When a workplace injury occurs, it’s important to respond quickly by conducting an incident investigation. Quick and planned actions demonstrate your commitment to workplace safety and prevention of future incidents.
Every incident needs to be investigated. This process helps employers look beyond what happened and discover why it happened. If you have prepared an incident investigation plan, you can be confident that you’re taking the appropriate steps to investigate and address the causes in an effort prevent similar incidents from happening again.
Thinking about using a drone for your business and expect your company's general liability policy to cover any accidents and damage it may cause? Be sure to read the policy.
Most general liability policies contain a broad exclusion that applies to aircraft (as well as autos and watercraft). The exclusion eliminates coverage for any bodily injury or property damage that you (or any other insured) cause while owning, maintaining, or using an aircraft.
The exclusion also applies to aircraft that you rent, borrow, or entrust to someone else. Here is an example of how the exclusion might apply.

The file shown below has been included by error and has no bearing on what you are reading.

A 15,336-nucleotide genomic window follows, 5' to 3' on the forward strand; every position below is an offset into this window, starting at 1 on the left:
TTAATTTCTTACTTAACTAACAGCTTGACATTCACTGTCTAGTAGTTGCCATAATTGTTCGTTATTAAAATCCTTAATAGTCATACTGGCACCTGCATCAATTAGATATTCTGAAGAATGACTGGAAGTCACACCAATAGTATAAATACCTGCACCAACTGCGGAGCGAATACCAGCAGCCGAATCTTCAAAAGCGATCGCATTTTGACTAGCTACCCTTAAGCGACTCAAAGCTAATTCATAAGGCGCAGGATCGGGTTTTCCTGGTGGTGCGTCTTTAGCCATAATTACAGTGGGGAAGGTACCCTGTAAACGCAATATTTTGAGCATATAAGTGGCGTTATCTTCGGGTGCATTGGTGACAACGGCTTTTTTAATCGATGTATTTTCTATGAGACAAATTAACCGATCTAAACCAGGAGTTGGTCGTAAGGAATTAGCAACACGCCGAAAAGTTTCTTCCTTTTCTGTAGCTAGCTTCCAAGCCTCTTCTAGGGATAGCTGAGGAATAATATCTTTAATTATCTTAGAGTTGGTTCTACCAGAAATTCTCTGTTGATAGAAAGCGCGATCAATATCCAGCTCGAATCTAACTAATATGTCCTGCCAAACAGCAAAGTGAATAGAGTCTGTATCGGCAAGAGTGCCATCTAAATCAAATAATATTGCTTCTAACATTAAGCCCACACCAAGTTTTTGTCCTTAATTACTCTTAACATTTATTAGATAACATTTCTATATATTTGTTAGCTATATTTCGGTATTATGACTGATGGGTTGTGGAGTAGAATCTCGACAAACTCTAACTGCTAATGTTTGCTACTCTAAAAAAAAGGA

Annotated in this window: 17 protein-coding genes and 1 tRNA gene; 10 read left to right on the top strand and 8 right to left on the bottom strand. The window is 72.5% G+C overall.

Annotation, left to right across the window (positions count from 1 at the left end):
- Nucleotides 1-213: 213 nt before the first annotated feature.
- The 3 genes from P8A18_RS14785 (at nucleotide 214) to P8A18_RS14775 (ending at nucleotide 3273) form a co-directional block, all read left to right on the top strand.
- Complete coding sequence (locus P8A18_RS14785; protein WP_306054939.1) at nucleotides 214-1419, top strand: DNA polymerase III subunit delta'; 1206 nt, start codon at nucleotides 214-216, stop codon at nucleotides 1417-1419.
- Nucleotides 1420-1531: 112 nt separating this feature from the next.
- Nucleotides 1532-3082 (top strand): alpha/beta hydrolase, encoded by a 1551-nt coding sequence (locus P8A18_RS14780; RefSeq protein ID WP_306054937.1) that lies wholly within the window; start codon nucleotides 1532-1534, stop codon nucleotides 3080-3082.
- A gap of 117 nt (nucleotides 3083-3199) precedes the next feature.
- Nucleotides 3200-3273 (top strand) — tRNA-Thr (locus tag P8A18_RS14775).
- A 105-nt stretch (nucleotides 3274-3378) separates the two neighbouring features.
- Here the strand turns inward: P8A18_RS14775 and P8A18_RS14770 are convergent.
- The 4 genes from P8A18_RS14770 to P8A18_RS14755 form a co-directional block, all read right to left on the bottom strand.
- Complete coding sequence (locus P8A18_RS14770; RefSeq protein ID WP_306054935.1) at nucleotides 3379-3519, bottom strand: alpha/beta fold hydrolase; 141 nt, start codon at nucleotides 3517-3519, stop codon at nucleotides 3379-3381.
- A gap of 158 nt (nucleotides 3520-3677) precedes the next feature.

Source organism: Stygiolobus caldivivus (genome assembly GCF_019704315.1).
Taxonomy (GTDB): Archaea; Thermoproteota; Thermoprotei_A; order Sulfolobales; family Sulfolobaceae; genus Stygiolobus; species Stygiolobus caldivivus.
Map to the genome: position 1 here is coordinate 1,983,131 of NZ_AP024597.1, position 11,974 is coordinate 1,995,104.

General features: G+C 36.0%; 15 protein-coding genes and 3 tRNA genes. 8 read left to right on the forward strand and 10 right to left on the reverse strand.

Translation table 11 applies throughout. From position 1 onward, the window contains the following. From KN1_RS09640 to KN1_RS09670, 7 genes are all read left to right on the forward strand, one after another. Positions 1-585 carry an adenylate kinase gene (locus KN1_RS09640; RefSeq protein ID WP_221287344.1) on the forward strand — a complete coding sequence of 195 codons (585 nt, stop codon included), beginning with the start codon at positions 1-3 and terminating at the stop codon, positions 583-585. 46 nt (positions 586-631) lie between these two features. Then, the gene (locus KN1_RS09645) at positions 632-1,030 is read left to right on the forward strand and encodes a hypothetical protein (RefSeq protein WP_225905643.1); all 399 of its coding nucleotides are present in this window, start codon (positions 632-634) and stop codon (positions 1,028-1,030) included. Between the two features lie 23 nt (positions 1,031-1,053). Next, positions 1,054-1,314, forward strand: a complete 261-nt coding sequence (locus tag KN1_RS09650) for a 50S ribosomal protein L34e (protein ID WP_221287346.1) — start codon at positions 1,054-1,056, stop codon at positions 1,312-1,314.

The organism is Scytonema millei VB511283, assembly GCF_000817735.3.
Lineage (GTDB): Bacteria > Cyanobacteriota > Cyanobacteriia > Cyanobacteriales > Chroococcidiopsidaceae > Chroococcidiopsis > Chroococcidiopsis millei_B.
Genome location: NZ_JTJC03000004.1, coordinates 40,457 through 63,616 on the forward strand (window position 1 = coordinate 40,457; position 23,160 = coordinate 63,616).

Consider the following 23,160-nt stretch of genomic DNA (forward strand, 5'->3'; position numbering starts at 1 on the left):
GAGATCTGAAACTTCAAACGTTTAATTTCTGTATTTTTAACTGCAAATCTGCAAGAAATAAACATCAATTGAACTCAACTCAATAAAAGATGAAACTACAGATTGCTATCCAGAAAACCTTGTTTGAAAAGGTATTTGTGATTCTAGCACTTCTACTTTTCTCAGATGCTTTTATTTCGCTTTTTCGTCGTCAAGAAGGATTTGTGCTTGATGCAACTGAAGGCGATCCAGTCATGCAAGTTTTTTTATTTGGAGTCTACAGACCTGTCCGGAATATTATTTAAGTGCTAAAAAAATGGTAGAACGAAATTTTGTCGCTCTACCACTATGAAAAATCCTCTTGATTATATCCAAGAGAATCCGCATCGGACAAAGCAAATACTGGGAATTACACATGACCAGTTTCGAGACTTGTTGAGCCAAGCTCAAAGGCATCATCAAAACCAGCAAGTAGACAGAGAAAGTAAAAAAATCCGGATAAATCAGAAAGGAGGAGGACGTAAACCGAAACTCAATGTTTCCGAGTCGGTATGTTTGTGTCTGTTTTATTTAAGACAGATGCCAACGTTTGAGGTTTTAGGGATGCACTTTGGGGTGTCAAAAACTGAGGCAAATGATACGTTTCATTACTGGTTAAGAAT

While that exclusionary language would seem to not include drones, a recent court decision said it does apply to them. The standard language was written before drones really came on the scene, but the ruling said that drones fall into the catchall term for "aircraft."
One by-product of a strong economy is more employment, but the increased activity usually results in more workplace injuries.
That's because there are more inexperienced people on worksites and when a company is busy and there is more activity, the chances of an incident occurring also increase. This is especially the case in manual labor environments from production facilities, warehousing and logistics to construction and other trades.
The September USG + U.S. Chamber of Commerce Commercial Construction Index found that 80% of contractors said that the skilled labor shortage is affecting jobsite safety and it's the number one factor increasing safety risk on the jobsite.
Coinsurance clauses, commonly found in a builder’s risk completed value policy, involve the policyholder becoming a co-insurer of the risk of loss with the insurer. In other words, certain conditions may result in the insurance company not paying the total amount of loss, thereby leaving the policyholder to bear the remainder. The insured and the insurer jointly assume the risk.
The benefit of buying an insurance policy with such a clause is that the policyholder will usually have relatively low premiums compared to other similar policies that don't contain a coinsurance clause. That said, anyone considering a coinsurance clause should understand what it entails and requires, so they are not taken by surprise with penalties if a loss should occur.
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